Sharing Passwords Among Family Members

| October 4, 2023 | 0 Comments

When my father passed away a few years ago, my brother and I began to take a more active role in helping my mother. This included everything from helping her manage her cable and WiFi to banking to going with her to doctor appointments. At some point, every single one of these activities requires a password, so we needed to figure out the best way to store her passwords safely and securely, yet still enable the three of us to access them from different ends of the state.

This is hardly a new phenomenon, but as passwords are becoming more complex and multi-factor authentication is becoming more common, sharing passwords securely has become much more difficult.

One thing that security experts agree on is that passwords should never be written down. Why? Because they can be easily stolen. In our case, it wouldn’t have worked anyway, since a written list is only good until the password changes, which some websites force you to do regularly.

Our first solution was a shared Google spreadsheet. This was somewhat secure, since Google accounts require you to set up a password to log in, but it wasn’t great security. It was a step above having a written list, and anytime someone had to change a password, we could go into the spreadsheet and change it there. It also allowed us to write down the answers to security questions, save PINS, etc., so it wasn’t a bad solution.

But even that became somewhat unwieldy and still wasn’t very secure. It also suffered from the main problem people have in creating their own passwords: they all tend to be the same (so you can remember them) or a variation of a theme (again, easy to remember). This is a terrible problem because once somebody knows one of your passwords, they will likely know them all.

Personally, I’ve been using a password manager for several years. It allows me to access my passwords on my computer or phone and creates wickedly complicated passwords that I don’t ever need to remember – because they’re in my password vault. I only have to remember one single password. All the rest are stored safely and encrypted. So, it’s a very secure system for storing passwords, but what about sharing them?

Most password managers allow you to create password sets or vaults for different family members. So, my passwords are separate from my wife’s and each of my kids, and then we have a set of shared family passwords. Using this, I was able to create a vault for my mother’s passwords and invite my brother to join my ‘family’ so that he could also see her passwords. Admittedly, it works best with immediate family, but you can use password managers like this that are designed for companies and teams across family groups as well.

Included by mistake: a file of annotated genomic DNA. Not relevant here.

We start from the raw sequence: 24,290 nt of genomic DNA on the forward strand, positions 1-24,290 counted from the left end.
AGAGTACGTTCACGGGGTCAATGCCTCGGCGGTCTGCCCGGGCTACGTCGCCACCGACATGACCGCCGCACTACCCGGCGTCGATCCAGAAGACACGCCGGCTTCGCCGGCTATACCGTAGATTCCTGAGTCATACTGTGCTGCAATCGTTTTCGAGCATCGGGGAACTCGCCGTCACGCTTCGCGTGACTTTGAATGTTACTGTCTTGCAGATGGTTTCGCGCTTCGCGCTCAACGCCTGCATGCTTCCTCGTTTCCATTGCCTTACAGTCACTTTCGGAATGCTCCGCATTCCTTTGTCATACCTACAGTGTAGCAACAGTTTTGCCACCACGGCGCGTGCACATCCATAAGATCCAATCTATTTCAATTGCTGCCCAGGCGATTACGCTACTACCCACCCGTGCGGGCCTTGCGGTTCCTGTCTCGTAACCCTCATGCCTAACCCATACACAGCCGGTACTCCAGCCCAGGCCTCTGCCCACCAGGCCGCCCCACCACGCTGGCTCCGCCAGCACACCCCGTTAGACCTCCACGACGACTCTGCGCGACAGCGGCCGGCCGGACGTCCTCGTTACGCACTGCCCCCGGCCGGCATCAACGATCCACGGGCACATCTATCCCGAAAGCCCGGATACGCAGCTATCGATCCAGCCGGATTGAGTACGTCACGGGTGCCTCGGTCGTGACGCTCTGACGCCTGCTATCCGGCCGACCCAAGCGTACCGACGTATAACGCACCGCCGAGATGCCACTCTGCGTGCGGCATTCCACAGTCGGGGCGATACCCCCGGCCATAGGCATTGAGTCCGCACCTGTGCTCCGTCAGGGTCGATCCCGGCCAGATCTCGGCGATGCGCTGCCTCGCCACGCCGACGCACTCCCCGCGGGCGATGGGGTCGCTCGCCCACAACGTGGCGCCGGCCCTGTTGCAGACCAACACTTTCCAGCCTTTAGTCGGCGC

There are other ways to share passwords securely. Our Google spreadsheet was a variation of using cloud storage services like Microsoft OneDrive, Apple iCloud, Dropbox and the like. With these cloud storage services, you can share documents (like spreadsheets) and have good control over who can access your documents as well. Online project management tools, again designed for businesses, are another option.

One thing you should never, ever do is share passwords via text messages or email. Both are too insecure and barely different than writing it down on a piece of paper. If you ABSOLUTELY must share a password this way, it’s better to call the person you’re sharing with, or split it up, like sending the userID by text message, part of the password by email and the rest by phone. At least this way, if one form is compromised (like your email getting hacked), the person doesn’t have the whole password. You could also use a site like which creates a secure link that is only available once and then deleted forever.

No system is going to be perfect, but the more secure you can make your password sharing, the more secure your financial and health information will be.

This column is prepared by Rick Brooks, CFA®, CFP®. Brooks is director/investment management with Blankinship & Foster, LLC, a wealth advisory firm specializing in financial planning and investment management for people preparing for retirement. Brooks can be reached at (858) 755-5166, or by email at Brooks and his family live in Mission Hills.

Category: Business, Finances, Local News, Seniors

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